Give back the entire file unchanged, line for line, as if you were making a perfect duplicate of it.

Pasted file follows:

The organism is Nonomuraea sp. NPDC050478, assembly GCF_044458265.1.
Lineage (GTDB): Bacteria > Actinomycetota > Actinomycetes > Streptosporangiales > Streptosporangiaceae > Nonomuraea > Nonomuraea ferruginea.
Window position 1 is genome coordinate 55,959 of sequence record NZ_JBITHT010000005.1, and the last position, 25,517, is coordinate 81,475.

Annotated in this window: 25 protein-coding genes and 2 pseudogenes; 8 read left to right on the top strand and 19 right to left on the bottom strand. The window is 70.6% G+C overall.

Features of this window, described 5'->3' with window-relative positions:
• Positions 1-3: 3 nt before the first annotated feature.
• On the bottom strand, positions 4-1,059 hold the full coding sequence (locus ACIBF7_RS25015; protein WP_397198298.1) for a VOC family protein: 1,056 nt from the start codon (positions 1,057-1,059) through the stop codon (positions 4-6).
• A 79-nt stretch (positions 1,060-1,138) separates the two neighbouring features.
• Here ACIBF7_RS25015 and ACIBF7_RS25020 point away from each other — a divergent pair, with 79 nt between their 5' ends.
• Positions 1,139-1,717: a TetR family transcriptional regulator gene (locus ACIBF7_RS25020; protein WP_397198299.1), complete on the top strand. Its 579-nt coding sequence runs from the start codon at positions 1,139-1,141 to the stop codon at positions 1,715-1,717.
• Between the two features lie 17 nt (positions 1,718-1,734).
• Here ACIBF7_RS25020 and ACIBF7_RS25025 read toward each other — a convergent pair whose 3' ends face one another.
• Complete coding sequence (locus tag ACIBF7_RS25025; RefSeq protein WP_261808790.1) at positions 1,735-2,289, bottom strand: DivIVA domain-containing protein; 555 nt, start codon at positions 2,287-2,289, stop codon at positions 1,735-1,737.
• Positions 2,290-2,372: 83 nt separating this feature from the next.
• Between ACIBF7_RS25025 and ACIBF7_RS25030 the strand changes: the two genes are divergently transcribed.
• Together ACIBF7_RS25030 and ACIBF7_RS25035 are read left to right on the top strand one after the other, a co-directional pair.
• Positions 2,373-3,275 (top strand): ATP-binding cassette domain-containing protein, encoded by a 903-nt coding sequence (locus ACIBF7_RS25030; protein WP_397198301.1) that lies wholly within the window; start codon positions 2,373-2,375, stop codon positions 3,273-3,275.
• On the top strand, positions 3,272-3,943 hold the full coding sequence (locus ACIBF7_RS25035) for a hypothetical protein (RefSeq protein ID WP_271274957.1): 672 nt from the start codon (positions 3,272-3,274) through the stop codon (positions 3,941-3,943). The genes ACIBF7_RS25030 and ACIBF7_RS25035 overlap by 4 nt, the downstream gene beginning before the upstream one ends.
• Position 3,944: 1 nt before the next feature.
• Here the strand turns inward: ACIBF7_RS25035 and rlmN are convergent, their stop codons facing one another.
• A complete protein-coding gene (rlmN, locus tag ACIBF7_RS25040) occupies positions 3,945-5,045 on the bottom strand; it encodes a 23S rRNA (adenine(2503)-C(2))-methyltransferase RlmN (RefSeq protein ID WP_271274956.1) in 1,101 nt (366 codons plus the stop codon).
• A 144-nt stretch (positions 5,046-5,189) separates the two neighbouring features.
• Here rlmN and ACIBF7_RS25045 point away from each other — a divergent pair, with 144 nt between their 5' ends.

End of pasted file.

The organism is Nonomuraea sp. NPDC050478, assembly GCF_044458265.1.
Lineage (GTDB): Bacteria > Actinomycetota > Actinomycetes > Streptosporangiales > Streptosporangiaceae > Nonomuraea > Nonomuraea ferruginea.
Window position 1 is genome coordinate 55,959 of sequence record NZ_JBITHT010000005.1, and the last position, 25,517, is coordinate 81,475.

Annotated in this window: 25 protein-coding genes and 2 pseudogenes; 8 read left to right on the top strand and 19 right to left on the bottom strand. The window is 70.6% G+C overall.

Features of this window, described 5'->3' with window-relative positions:
• Positions 1-3: 3 nt before the first annotated feature.
• On the bottom strand, positions 4-1,059 hold the full coding sequence (locus ACIBF7_RS25015; protein WP_397198298.1) for a VOC family protein: 1,056 nt from the start codon (positions 1,057-1,059) through the stop codon (positions 4-6).
• A 79-nt stretch (positions 1,060-1,138) separates the two neighbouring features.
• Here ACIBF7_RS25015 and ACIBF7_RS25020 point away from each other — a divergent pair, with 79 nt between their 5' ends.
• Positions 1,139-1,717: a TetR family transcriptional regulator gene (locus ACIBF7_RS25020; protein WP_397198299.1), complete on the top strand. Its 579-nt coding sequence runs from the start codon at positions 1,139-1,141 to the stop codon at positions 1,715-1,717.
• Between the two features lie 17 nt (positions 1,718-1,734).
• Here ACIBF7_RS25020 and ACIBF7_RS25025 read toward each other — a convergent pair whose 3' ends face one another.
• Complete coding sequence (locus tag ACIBF7_RS25025; RefSeq protein WP_261808790.1) at positions 1,735-2,289, bottom strand: DivIVA domain-containing protein; 555 nt, start codon at positions 2,287-2,289, stop codon at positions 1,735-1,737.
• Positions 2,290-2,372: 83 nt separating this feature from the next.
• Between ACIBF7_RS25025 and ACIBF7_RS25030 the strand changes: the two genes are divergently transcribed.
• Together ACIBF7_RS25030 and ACIBF7_RS25035 are read left to right on the top strand one after the other, a co-directional pair.
• Positions 2,373-3,275 (top strand): ATP-binding cassette domain-containing protein, encoded by a 903-nt coding sequence (locus ACIBF7_RS25030; protein WP_397198301.1) that lies wholly within the window; start codon positions 2,373-2,375, stop codon positions 3,273-3,275.
• On the top strand, positions 3,272-3,943 hold the full coding sequence (locus ACIBF7_RS25035) for a hypothetical protein (RefSeq protein ID WP_271274957.1): 672 nt from the start codon (positions 3,272-3,274) through the stop codon (positions 3,941-3,943). The genes ACIBF7_RS25030 and ACIBF7_RS25035 overlap by 4 nt, the downstream gene beginning before the upstream one ends.
• Position 3,944: 1 nt before the next feature.
• Here the strand turns inward: ACIBF7_RS25035 and rlmN are convergent, their stop codons facing one another.
• A complete protein-coding gene (rlmN, locus tag ACIBF7_RS25040) occupies positions 3,945-5,045 on the bottom strand; it encodes a 23S rRNA (adenine(2503)-C(2))-methyltransferase RlmN (RefSeq protein ID WP_271274956.1) in 1,101 nt (366 codons plus the stop codon).
• A 144-nt stretch (positions 5,046-5,189) separates the two neighbouring features.
• Here rlmN and ACIBF7_RS25045 point away from each other — a divergent pair, with 144 nt between their 5' ends.